Out of Scope Sept/Oct 2010By Tim Moran | Posted 2010-10-15 Email Print
Re-Thinking HR: What Every CIO Needs to Know About Tomorrow's Workforce
Insights and outtakes from the world of IT.
One Million’s a Crowd
As if the recession wasn’t already bad enough, with jobs disappearing faster than you can tweet “I’m unemployed,” CloudCrowd, the self-proclaimed “world’s first Labor Operating System,” has found a way to allow tasks “to be completed anytime, anyplace, anywhere, with reliable accuracy and at a fraction of the cost of salaried employees.”
In a recent release, CEO Alex Edelstein noted that he is pleased with his company’s “ability to execute high-volume projects” using the Internet, a proprietary platform and a “global, on-demand labor force.” What’s more, CloudCrowd recently completed its millionth task. We don’t know what the task was, but the company says it does work for business, technology and education clients. CloudCrowd breaks large projects into discrete tasks and distributes them to its workers via Facebook.
“Clients pay only on a cost-per-task basis,” says the release, “providing time and money savings over traditional approaches that require managers, employees, training, salaries, benefits, hardware and office expenses.” Yeah, real jobs. Nevertheless, the company says it has 25,000 workers on Facebook.
Have you ever listened to shortwave radio? I would have thought that, given today’s sophisticated technologies, shortwave would have gone the way of tube amplifiers and rotary phones. Not so.
A recent story on npr.com titled “Numbers Stations: Mystery Over The Airwaves” tells the tale of “shadowy corners of the shortwave radio spectrum [where] you can often find mysterious mechanical voices counting off endless strings of numbers—in English, Czech, Russian and German ... even Morse code.” But who’s listening? Who, indeed. And, more to the point, who’s broadcasting?
Apparently, these are known as “numbers stations,” and they’ve been on the air for years. Many think they are the work of spies. These stations are unlicensed, and no government will admit to using them, making it virtually impossible to determine where they are broadcasting from—and why. And the encryption system they use is just about unbreakable. Spying by the numbers over an almost century-old comm technology—what will they think of next?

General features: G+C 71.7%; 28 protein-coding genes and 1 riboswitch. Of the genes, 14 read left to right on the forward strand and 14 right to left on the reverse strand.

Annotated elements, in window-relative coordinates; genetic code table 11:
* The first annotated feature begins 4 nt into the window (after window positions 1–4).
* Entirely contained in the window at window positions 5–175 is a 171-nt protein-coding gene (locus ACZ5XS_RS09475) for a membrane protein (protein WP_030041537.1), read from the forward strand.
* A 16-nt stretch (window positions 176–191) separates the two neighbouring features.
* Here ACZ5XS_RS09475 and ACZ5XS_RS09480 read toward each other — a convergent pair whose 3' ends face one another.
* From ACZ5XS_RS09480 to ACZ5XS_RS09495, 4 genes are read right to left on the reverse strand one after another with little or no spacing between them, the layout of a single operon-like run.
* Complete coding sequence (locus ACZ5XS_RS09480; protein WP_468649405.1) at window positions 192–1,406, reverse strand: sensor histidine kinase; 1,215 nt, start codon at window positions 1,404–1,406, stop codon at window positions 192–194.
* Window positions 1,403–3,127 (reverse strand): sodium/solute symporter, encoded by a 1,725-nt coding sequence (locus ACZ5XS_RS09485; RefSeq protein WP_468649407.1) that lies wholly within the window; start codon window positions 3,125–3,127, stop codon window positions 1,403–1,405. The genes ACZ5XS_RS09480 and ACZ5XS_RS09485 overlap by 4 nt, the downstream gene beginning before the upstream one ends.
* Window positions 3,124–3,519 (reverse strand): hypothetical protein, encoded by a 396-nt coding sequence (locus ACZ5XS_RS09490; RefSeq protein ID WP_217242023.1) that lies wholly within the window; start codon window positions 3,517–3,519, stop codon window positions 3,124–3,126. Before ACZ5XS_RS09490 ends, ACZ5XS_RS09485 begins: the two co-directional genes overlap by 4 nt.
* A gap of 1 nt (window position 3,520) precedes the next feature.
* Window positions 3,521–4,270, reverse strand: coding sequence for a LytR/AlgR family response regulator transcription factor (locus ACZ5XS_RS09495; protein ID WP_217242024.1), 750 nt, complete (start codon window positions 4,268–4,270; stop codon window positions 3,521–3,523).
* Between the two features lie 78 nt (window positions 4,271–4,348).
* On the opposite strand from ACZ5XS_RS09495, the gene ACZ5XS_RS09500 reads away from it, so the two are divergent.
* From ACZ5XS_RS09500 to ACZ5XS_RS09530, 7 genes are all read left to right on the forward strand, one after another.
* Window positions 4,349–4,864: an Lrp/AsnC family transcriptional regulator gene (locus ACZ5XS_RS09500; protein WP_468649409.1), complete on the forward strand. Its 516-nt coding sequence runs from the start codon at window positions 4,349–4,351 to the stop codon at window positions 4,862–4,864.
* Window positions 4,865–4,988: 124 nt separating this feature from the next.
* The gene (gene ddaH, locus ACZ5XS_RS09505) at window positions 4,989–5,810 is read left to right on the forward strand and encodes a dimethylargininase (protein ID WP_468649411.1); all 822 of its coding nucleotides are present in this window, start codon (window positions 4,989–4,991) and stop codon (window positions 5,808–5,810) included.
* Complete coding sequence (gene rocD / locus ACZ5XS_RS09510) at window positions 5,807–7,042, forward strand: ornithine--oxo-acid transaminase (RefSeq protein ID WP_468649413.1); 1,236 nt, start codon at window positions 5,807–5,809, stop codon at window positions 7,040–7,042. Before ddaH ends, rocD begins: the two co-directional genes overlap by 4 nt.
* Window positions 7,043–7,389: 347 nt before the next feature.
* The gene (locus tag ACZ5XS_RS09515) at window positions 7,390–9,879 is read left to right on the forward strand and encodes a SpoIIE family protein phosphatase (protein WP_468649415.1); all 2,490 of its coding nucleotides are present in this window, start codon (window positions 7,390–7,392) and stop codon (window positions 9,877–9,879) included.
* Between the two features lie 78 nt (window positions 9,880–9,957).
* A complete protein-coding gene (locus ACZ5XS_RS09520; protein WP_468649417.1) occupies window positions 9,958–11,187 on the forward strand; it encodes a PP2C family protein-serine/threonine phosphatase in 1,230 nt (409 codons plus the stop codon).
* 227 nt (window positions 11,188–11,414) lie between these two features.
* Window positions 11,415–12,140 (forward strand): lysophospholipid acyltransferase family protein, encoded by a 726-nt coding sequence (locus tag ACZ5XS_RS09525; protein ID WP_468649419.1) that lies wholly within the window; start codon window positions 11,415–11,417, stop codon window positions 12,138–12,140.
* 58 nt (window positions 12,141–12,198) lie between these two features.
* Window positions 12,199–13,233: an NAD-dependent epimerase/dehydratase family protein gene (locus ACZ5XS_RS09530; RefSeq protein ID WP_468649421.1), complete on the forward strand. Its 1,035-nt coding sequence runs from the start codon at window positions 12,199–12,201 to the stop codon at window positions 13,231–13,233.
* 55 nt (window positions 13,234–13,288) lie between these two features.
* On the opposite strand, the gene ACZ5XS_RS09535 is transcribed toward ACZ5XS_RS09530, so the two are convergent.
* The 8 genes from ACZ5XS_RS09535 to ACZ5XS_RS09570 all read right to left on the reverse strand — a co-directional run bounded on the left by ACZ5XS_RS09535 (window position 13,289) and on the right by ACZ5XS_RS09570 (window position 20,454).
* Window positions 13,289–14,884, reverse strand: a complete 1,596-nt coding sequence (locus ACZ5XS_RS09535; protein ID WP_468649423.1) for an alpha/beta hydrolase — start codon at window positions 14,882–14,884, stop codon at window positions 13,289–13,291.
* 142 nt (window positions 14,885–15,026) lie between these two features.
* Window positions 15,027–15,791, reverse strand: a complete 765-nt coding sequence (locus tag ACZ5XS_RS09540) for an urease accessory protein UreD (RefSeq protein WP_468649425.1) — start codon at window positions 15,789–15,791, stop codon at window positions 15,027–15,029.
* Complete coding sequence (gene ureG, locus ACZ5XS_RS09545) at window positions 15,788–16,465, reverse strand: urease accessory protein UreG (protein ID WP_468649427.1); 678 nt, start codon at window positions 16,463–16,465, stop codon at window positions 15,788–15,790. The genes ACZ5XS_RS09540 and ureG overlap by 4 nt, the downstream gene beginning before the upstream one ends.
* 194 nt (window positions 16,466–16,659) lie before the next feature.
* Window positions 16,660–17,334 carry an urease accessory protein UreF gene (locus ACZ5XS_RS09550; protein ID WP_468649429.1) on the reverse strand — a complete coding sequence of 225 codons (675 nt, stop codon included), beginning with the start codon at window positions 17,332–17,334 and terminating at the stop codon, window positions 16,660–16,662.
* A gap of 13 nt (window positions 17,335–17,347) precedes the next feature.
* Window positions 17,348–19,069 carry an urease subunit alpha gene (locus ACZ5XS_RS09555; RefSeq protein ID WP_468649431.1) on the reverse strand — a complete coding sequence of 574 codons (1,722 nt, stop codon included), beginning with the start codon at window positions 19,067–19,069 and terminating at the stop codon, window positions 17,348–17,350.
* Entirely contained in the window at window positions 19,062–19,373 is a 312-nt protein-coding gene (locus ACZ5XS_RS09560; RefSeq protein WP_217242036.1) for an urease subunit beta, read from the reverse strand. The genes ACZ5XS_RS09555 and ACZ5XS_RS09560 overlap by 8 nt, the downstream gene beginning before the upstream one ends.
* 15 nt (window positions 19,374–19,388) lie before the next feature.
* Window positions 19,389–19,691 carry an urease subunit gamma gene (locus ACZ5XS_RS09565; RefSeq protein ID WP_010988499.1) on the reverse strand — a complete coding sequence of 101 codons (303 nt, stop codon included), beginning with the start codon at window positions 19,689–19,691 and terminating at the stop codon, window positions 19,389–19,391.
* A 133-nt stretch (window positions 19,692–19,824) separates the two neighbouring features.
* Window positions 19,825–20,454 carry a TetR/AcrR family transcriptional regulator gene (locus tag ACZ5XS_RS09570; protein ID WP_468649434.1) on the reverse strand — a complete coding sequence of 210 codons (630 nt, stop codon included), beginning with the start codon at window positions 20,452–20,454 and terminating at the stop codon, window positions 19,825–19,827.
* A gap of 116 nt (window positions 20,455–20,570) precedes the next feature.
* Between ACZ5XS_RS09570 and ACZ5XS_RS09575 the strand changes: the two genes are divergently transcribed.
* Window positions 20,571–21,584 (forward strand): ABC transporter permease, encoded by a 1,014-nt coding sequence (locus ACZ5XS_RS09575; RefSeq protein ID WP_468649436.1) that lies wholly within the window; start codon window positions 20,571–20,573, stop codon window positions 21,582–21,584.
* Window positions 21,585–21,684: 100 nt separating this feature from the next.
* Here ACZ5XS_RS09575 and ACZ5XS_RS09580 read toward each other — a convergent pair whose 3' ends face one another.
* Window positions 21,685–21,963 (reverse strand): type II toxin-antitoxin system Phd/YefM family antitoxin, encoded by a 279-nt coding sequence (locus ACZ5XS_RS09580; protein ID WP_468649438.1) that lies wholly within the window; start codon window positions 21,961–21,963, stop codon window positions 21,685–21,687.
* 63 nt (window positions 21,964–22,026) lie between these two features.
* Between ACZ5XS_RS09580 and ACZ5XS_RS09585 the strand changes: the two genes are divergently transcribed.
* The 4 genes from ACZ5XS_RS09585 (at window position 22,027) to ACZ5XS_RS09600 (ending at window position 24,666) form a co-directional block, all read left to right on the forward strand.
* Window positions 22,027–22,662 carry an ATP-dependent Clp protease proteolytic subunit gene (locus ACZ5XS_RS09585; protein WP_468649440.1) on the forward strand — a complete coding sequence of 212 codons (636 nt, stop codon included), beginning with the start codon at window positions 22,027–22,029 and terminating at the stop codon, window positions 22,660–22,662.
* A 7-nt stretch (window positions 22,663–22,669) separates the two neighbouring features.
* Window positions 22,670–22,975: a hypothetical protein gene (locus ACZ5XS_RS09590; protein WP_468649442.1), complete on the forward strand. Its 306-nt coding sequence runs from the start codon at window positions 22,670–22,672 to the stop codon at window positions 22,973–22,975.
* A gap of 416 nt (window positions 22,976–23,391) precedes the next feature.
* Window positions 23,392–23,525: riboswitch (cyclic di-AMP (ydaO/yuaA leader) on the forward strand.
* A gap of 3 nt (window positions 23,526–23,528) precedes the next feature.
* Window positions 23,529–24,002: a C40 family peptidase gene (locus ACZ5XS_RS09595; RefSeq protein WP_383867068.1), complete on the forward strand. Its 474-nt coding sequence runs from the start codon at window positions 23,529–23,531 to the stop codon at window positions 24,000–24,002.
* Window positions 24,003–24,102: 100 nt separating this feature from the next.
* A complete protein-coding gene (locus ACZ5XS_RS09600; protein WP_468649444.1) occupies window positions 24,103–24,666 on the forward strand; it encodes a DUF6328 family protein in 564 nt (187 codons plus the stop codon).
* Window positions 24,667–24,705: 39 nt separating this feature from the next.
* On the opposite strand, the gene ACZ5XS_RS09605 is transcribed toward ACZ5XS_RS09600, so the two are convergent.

Amped Up About the Weather
“Everybody talks about the weather, but nobody does anything about it,” goes the old saw. Well, don’t say that about Johns Hopkins University Applied Physics Laboratory (APL), Boeing and Iridium. The trio has worked together, according to a release, to imple-ment “a new space-based system to monitor Earth’s space environment.”
The system is called AMPERE—one of our new favorite acronyms—for Active Magnetosphere and Planetary Electrodynamics Response Experiment. In short, it provides “real-time magnetic field measurements using commercial satellites as part of a new observation network to forecast weather in space.”
The idea is to develop a system that will allow “24-hour tracking of Earth’s response to supersonic blasts of plasma ejected from the sun at collection rates fast enough to one day enable forecasters to predict space weather effects.”
That’s great, but is it going to rain Saturday when I’m supposed to play golf? Yeah, didn’t think you’d know.